The Contribution of the Financial Sector – Miracle or Mirage?

This is the title of the new Andrew Haldane speech (read it with graphs) . The speech is drawn from a paper written for this LSE book:  Future of Finance.

In this speech/paper, Haldane breaks the miracle of financial sector and calls it a mirage instead.

He begins saying, though we have seen the worst crisis since Great Depression, financial firms continue to show great results. How do we square this circle?

the official statistics on the contribution of the financial sector paint a rather different picture. According to the National Accounts, the nominal gross value-added (GVA) of the financial sector in the UK grew at the fastest pace on record in 2008Q4. As a share of wholeeconomy output, the direct contribution of the UK financial sector rose to 9% in the last quarter of 2008. Financial corporations’ gross operating surplus (GVA less compensation for employees and other taxes on production) increased by £5.0bn to £20bn, also the largest quarterly increase on record. At a time when people believed banks were contributing the least to the economy since the 1930s, the National Accounts indicated the financial sector was contributing the most since the mid-1980s. How do we begin to square this circle?

He points to a couple of key points:

  • We need to present all financial sector contributions after  adjusting it with risk. As high risks lead to higher returns, without adjusting risks we will see only blowed up results. He explains all this with really neat examples
  • As measuring risk has always been tricky, we need to work on this.
  • Most growth etc in finance has anyways come from increasing leverage, taking advantage of loose regulation and trading tail risks. The moment we adjust all this with a proper measure of risk, miracle becomes a mirage

In the end he says:

finance is anything but monolithic. But understanding of these different business lines is complicated by the absence of reliable data on many of these activities. There are several open questions about the some of these activities, not least those for which returns appear to be high. This includes questions about the risks they embody and about the competitive structure of the markets in which they are traded. These are issues for both prudential regulators and the competition authorities, working in tandem. If experience after the Great Depression is any guide, it seems likely that these structural issues will take centre-stage in the period ahead.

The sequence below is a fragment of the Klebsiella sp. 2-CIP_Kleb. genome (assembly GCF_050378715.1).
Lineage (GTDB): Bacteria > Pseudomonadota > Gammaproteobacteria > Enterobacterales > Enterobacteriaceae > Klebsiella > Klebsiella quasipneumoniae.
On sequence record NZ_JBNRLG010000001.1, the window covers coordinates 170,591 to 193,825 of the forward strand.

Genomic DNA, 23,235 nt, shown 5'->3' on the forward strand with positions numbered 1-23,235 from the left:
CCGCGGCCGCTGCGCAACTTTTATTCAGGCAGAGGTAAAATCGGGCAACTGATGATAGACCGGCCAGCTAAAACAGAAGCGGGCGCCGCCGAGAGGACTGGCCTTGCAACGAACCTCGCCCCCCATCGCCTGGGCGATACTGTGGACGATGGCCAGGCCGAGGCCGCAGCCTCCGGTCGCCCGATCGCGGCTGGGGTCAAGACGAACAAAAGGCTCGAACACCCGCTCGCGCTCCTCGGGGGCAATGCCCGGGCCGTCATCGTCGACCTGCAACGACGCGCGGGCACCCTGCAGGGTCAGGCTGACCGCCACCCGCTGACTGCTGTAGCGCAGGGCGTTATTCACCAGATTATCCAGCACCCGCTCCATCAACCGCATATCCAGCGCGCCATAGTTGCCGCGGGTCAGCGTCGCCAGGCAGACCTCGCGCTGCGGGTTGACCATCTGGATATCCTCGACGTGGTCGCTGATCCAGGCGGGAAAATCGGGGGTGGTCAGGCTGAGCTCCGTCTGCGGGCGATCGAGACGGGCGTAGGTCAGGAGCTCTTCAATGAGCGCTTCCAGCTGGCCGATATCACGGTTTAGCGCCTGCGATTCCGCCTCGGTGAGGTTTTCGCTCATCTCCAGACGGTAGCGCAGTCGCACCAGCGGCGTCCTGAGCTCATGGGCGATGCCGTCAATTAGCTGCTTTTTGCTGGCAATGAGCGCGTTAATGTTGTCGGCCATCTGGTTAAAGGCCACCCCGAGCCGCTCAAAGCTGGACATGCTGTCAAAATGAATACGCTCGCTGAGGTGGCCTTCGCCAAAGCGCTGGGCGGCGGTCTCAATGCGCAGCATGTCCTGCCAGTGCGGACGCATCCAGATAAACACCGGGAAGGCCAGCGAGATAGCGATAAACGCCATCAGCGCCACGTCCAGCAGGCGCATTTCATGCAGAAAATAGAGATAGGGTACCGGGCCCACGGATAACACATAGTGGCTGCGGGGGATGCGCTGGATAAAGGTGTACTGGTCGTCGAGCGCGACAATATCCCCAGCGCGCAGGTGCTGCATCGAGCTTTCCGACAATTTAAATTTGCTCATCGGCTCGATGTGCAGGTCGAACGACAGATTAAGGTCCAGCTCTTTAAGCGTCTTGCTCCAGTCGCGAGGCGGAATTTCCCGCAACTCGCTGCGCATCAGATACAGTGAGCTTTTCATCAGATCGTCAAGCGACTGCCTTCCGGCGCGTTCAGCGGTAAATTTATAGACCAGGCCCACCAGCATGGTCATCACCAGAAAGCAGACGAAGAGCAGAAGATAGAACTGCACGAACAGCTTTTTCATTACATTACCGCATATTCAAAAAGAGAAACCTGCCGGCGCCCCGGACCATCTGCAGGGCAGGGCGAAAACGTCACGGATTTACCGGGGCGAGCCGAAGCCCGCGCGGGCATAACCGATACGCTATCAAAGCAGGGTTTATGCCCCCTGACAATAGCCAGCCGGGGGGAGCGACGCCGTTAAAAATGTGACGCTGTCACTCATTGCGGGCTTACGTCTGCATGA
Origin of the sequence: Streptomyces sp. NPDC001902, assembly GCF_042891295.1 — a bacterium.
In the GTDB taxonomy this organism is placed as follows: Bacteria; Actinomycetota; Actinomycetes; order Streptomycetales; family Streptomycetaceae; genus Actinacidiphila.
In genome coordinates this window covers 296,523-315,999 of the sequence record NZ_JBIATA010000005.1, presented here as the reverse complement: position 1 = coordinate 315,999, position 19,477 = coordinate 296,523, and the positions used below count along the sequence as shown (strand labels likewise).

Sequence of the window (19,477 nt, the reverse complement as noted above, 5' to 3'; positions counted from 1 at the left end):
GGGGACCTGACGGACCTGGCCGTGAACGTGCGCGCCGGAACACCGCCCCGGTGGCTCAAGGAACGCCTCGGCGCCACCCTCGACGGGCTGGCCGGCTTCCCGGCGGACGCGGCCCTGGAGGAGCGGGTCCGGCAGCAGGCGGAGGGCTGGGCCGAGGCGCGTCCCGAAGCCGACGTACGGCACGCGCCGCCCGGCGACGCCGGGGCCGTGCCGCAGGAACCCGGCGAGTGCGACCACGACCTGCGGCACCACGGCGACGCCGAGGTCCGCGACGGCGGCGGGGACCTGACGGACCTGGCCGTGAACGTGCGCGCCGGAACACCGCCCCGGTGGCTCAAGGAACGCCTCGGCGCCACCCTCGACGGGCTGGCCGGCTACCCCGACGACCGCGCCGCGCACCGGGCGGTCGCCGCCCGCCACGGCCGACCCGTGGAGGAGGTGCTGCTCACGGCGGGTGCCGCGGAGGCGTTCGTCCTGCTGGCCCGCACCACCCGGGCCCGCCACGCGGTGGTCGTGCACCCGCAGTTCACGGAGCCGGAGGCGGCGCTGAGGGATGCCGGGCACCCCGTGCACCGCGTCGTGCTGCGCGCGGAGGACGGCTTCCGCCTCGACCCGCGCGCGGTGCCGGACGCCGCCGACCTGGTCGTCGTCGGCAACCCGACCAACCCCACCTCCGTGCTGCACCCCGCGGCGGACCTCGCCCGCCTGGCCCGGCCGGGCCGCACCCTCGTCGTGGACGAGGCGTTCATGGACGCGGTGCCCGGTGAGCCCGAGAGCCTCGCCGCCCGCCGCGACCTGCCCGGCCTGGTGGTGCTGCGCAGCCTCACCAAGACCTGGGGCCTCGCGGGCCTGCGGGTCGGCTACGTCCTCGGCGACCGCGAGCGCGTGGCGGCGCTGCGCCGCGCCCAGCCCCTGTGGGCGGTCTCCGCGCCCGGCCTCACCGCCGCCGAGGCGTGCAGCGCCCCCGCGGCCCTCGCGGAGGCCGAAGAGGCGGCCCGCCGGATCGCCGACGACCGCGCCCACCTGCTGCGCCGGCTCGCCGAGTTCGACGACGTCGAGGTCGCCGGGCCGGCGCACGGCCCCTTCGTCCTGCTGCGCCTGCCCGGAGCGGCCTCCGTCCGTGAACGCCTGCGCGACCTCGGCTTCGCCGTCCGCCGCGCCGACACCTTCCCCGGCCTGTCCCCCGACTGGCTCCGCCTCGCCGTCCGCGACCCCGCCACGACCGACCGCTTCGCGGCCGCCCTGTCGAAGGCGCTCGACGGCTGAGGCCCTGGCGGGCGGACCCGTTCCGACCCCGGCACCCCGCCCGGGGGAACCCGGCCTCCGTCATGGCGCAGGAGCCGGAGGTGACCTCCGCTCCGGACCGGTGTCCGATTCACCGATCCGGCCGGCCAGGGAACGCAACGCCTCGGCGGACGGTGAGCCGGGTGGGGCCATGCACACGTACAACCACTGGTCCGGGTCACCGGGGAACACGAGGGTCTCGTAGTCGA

Excellent speech/paper by Haldane as always. It is full of tables and graphs which help understand the issues much better.

3 Responses to “The Contribution of the Financial Sector – Miracle or Mirage?”

  1. The Contribution of the Financial Sector – Miracle or Mirage? « Nevada Foreclosure Mediation Says:

    […] The Contribution of the Financial Sector – Miracle or Mirage? MEN OR MTHYS? This is the title of the new Andrew Haldane speech. The speech is drawn from a paper written for this LSE book: Future of Finance. […]

  2. Jim Says:

    Volcker recently said the financial sector’s only real contribution to society in the last 50 years was the ATM.

    That’s about right.

    1) Jack the capital requirements to minimize the economy’s exposure to fractional reserve banking risk. Let’s pick a number. I like 100%, but how about 20%? And wholesale loans don’t count. Retail counts.

    2) Allow a free market to set interest rates. It will stop the savings penalty, and for all intents and purposes, make ratings agencies extinct. A group of economists at a central bank can manage an interest rate and ipso facto an economy? You’ve got to be kidding.

    3) My small business owner plumber is all in, even when the bookkeeper absconds with the money. His personal wealth is still collateral. That’s free market capitalism. Institute such laws for all corporations in all positions of Director and above. Not an owner you say? Yeah he is, by proxy. Should have been that way since the birth of the corporation.

    They’ll just hide it you say, or gift it to the wife? Two simple laws. You can’t hide it. If you get caught trying to hide it, or a judge deems the gifts and transfers were not an attempt at deception, but later overturned by the Supreme Court, they both lose everything and go to jail.

    4) Free markets need information. All public Balance Sheets must stipulate all risk, otherwise it is not a market. Therefore one way or the other, derivatives must be on the financial statements. Let them figure it out. But they have to describe how they did it. And remember, lying is a felony. See number 3.

    5) Separate speculation from banking. We want boring, staid banks. Like life insurance companies. NO sector in the economy, including construction, is large enough anymore to cause a recession. Except for banking that is.

    End of problem.

  3. learn-finance Says:

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